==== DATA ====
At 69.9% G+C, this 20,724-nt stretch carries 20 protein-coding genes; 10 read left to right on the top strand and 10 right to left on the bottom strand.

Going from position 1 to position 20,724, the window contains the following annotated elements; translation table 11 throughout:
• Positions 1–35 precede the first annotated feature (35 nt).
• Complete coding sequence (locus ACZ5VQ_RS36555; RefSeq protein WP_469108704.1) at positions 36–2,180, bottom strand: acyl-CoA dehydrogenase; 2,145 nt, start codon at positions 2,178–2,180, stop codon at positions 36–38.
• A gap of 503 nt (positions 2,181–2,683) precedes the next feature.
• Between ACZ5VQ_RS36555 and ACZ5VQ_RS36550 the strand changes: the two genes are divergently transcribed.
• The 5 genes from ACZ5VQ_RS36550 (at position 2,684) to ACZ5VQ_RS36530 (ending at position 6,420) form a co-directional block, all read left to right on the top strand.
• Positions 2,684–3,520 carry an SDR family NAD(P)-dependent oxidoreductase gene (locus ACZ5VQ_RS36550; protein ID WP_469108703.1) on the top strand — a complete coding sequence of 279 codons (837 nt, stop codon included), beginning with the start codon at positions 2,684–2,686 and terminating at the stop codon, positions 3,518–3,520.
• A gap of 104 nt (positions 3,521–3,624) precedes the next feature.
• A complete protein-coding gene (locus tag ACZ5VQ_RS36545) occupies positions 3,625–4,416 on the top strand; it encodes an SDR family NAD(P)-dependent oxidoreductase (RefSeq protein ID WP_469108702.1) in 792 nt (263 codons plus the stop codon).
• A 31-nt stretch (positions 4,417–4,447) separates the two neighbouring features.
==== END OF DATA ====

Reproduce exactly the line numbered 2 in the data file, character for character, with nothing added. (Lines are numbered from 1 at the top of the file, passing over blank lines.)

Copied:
Going from position 1 to position 20,724, the window contains the following annotated elements; translation table 11 throughout: